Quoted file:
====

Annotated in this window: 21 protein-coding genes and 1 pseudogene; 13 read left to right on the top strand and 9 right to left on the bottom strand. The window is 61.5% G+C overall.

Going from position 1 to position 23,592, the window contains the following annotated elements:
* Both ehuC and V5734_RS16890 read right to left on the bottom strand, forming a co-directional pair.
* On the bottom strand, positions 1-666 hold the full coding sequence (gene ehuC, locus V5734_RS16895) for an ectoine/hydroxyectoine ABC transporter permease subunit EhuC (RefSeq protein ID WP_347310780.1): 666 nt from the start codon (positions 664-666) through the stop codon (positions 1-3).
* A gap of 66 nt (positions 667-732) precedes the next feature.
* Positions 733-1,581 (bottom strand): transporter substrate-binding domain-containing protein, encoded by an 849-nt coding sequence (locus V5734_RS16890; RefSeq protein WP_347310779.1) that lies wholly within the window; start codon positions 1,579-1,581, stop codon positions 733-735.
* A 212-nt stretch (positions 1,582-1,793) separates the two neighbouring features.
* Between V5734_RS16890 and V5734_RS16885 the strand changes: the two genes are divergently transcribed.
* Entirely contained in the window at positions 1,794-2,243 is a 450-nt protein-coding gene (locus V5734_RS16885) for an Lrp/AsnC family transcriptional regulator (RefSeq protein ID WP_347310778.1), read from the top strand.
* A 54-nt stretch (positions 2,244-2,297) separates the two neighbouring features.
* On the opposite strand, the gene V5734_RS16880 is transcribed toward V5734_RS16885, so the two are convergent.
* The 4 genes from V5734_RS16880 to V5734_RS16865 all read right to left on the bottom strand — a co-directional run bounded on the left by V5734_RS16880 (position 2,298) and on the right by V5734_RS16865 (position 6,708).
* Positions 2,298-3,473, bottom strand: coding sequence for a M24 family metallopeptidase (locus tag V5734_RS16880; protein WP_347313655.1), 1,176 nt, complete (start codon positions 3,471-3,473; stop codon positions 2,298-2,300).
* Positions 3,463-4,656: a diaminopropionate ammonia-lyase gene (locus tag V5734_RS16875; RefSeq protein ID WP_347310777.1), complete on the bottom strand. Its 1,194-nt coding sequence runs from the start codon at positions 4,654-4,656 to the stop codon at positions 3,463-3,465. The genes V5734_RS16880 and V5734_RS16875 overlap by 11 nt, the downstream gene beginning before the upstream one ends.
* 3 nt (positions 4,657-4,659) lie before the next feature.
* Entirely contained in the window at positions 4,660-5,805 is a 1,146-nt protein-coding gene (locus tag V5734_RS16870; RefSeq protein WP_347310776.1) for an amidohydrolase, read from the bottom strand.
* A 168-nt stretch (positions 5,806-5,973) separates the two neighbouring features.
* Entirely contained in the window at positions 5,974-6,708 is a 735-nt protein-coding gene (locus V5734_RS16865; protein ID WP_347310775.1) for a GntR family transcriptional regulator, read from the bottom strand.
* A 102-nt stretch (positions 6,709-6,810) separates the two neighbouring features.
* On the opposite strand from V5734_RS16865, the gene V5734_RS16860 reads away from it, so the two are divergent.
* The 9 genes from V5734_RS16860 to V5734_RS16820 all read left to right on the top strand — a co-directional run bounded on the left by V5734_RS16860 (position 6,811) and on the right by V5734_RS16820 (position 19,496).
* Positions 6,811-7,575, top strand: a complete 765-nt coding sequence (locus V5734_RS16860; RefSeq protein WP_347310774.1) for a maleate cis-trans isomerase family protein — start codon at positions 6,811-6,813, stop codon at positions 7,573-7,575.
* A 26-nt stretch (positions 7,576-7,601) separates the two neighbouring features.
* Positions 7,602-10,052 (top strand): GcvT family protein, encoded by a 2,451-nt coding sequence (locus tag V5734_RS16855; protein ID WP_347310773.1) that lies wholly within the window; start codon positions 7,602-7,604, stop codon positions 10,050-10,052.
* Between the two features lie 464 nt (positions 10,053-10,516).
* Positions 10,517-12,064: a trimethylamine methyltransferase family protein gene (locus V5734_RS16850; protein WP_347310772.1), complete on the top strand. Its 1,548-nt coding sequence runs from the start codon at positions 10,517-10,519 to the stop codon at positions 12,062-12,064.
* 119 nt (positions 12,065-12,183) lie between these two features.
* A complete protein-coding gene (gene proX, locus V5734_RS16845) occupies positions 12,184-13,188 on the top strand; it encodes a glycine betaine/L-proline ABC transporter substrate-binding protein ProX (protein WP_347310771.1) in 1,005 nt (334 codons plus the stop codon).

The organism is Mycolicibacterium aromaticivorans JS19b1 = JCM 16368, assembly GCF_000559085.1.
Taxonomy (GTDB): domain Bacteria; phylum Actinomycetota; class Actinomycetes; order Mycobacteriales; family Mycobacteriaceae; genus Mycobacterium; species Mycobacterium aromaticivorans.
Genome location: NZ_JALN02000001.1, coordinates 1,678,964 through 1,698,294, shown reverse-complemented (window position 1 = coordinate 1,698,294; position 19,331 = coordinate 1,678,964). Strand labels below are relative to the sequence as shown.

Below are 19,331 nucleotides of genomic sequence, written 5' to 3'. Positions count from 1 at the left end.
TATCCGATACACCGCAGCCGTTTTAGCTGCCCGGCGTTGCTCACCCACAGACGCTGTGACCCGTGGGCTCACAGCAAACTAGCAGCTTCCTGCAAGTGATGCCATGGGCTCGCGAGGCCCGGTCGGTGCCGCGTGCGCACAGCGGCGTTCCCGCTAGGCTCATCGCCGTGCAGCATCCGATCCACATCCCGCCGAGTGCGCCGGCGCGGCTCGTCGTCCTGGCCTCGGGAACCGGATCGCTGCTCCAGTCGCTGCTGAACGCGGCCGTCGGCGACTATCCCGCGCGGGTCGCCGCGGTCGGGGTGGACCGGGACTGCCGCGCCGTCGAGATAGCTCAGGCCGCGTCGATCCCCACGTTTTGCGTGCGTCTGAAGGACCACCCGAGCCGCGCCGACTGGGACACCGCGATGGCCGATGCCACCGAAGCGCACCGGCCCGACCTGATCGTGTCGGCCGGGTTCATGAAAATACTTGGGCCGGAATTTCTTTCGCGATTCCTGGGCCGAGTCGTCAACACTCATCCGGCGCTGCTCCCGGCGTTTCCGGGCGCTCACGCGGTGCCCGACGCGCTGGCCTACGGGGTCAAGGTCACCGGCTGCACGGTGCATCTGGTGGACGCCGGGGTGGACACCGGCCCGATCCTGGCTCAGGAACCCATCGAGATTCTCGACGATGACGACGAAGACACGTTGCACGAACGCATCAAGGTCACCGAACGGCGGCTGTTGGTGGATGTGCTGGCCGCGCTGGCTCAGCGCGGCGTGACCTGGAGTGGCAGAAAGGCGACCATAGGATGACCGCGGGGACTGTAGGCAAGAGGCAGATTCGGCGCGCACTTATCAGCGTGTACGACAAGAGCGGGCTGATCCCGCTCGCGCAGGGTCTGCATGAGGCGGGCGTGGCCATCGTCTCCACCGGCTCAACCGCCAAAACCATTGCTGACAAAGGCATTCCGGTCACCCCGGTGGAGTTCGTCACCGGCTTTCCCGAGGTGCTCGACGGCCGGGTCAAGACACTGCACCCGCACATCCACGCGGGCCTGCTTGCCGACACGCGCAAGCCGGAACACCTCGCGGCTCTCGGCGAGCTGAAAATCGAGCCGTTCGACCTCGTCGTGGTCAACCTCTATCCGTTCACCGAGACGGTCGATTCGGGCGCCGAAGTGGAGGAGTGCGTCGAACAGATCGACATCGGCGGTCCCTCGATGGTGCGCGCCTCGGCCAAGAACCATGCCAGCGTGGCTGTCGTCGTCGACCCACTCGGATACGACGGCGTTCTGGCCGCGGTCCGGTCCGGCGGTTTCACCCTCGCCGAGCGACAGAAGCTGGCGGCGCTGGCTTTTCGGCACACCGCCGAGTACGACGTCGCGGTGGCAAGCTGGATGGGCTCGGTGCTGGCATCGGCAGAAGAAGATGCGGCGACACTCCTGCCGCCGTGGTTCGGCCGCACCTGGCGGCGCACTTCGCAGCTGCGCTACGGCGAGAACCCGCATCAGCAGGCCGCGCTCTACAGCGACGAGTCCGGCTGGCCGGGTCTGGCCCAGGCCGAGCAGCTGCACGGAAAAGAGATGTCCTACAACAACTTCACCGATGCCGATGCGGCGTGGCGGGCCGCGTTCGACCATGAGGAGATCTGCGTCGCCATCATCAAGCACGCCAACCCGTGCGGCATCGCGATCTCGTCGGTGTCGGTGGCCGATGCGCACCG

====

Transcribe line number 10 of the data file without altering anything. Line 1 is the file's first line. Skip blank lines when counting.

* A 54-nt stretch (positions 2,244-2,297) separates the two neighbouring features.